Trump nominates Jerome Powell to be Yellen's replacement at Federal Reserve

President Donald Trump has selected Federal Reserve board member Jerome Powell as the next chairman of the U.S. central bank, succeeding Janet Yellen.

64-year-old Powell seen as a safe option to signal continuity at the central bank

Two senior administration officials said Thursday that Federal Reserve board member Jerome Powell is President Donald Trump's choice to succeed Janet Yellen when her term as chair ends. (Andrew Harnik/Associated Press)

President Donald Trump has selected Federal Reserve board member Jerome Powell as the next chairman of the U.S. central bank, succeeding Janet Yellen.

Trump made the announcement Wednesday afternoon at a White House ceremony.

"He has proven to be a consensus builder," Trump said. "I am confident that [he] has the wisdom and leadership to guide our economy."

After a search that was more public than any before in the Fed's more than a century of history, Trump's choice of the 64-year-old Powell will likely be seen as a safe option who could signal continuity at the Fed.

Trump had considered renominating Yellen, the first woman to lead the central bank, for a second four-term term. Her term will end in February. But in the end, he opted for Powell, a Republican, over Yellen, a Democrat, explaining last week that doing so would allow him to put his own mark on the Fed.

If confirmed by the Senate, Powell would be the first Fed leader in nearly four decades to lack an advanced degree in economics. He has served on the Fed board since 2012 after a career as an investment manager, through which he amassed personal wealth in the tens of millions.

Trump had indicated that his final decision had come down to Powell, Yellen and John Taylor, a Stanford University economist. Earlier, the president had also considered Kevin Warsh, a former member of the Fed board, and Gary Cohn, his chief economic adviser.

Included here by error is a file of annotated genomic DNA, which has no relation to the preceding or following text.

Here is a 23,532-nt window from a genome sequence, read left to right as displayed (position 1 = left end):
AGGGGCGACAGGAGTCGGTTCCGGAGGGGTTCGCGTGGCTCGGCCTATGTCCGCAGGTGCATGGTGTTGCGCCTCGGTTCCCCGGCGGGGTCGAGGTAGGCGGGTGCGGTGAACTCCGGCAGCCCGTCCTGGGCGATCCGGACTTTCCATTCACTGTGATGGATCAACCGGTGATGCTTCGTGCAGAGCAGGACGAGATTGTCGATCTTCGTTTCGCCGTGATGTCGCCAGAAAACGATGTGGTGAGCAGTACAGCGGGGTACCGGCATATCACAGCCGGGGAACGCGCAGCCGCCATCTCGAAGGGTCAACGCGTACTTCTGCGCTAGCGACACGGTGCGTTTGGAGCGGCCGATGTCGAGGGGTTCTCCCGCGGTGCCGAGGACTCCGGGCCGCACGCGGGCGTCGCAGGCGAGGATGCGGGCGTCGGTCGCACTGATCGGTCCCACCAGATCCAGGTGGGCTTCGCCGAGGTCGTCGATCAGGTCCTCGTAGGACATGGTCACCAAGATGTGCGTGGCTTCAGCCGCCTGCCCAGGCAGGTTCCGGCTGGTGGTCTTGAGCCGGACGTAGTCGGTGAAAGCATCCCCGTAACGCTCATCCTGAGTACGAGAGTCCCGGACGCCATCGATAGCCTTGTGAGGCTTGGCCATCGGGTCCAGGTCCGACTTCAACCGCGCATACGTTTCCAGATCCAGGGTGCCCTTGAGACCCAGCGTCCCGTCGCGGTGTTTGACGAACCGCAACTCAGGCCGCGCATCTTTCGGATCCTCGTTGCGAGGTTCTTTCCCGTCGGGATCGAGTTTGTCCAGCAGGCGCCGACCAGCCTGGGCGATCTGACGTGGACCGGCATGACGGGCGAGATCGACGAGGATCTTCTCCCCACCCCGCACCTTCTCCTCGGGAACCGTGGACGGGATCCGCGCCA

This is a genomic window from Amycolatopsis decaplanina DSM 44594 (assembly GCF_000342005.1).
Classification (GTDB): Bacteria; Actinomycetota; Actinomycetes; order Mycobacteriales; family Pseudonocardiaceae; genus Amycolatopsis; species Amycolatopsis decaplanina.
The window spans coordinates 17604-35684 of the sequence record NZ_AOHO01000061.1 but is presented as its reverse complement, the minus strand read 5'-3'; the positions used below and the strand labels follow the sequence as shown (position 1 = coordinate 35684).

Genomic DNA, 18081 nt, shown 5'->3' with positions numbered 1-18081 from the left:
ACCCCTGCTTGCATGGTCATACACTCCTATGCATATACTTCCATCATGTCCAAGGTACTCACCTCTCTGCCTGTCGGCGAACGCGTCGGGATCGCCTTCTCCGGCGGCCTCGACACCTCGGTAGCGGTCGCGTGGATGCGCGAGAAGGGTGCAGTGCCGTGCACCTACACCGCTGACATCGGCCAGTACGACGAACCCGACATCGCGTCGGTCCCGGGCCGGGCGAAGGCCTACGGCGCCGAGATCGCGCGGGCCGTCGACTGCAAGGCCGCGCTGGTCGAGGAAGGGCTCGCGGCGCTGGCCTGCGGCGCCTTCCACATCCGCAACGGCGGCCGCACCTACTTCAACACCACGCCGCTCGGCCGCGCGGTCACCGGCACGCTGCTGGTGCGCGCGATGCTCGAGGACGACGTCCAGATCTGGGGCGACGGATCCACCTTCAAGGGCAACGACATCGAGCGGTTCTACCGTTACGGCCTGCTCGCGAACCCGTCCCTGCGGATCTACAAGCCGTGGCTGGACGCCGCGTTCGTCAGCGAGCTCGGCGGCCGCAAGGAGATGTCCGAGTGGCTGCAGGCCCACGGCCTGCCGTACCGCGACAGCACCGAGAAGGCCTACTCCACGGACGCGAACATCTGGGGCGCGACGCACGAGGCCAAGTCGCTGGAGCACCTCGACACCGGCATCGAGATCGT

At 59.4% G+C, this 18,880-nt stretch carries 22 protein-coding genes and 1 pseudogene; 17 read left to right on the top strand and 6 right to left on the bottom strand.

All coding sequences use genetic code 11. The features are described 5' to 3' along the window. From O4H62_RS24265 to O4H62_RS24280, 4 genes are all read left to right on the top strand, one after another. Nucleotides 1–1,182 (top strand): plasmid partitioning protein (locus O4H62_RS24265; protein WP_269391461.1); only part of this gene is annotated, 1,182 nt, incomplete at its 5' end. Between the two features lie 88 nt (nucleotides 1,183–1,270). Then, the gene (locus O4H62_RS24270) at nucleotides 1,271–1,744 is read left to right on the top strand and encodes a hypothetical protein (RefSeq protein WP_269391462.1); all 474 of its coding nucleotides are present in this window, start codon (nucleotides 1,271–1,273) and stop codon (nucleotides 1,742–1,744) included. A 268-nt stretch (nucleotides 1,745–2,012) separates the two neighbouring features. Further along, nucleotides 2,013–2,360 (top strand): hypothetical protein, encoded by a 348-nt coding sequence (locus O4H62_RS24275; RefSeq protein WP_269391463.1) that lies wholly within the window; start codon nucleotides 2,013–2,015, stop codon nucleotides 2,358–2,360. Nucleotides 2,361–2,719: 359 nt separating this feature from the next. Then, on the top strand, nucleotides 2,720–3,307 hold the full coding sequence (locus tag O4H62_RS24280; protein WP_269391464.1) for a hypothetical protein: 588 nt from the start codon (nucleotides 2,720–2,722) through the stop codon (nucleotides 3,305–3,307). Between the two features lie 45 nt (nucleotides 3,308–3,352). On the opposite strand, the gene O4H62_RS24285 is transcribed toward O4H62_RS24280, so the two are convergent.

Cautious on rate hikes?

Powell will likely be welcomed on Wall Street as someone who has supported the cautious stance toward interest rate hikes that Yellen has pursued in her nearly four years as chair and may be inclined to extend that approach if the economy performs as expected.

At the same time, no one is sure how closely Powell will keep to the Yellen model. He is, for example, thought to be more skeptical than Yellen of the tighter regulations that were enacted after the 2008 financial crisis. And depending on how the economy fares, Powell might lean somewhat more aggressively toward interest rate hikes than Yellen did.

How effectively he would lead the Fed's response to an unexpected economic crisis is unknown as well.

In Powell, Trump chose a middle ground between sticking with Yellen, who had been chosen for the Fed job by President Barack Obama, and Taylor, who was critical of the Fed's response to the 2008 financial crisis and would likely have pushed for raising rates more aggressively than Yellen's Fed has.

Decision breaks with tradition

In an interview last week discussing his decision, Trump told the Fox Business Network, "You like to make your own mark, which is maybe one of the things she's got a little bit against her, but I think she is terrific."

Trump's decision against nominating Yellen for a second four-year term makes her the first Fed leader since the end of the Second World War not to be offered a second term after completing a first. It also breaks the pattern of the past three Fed chairs, who were first nominated by the president of one party and then re-nominated by the president of the opposing party.

With files from CBC News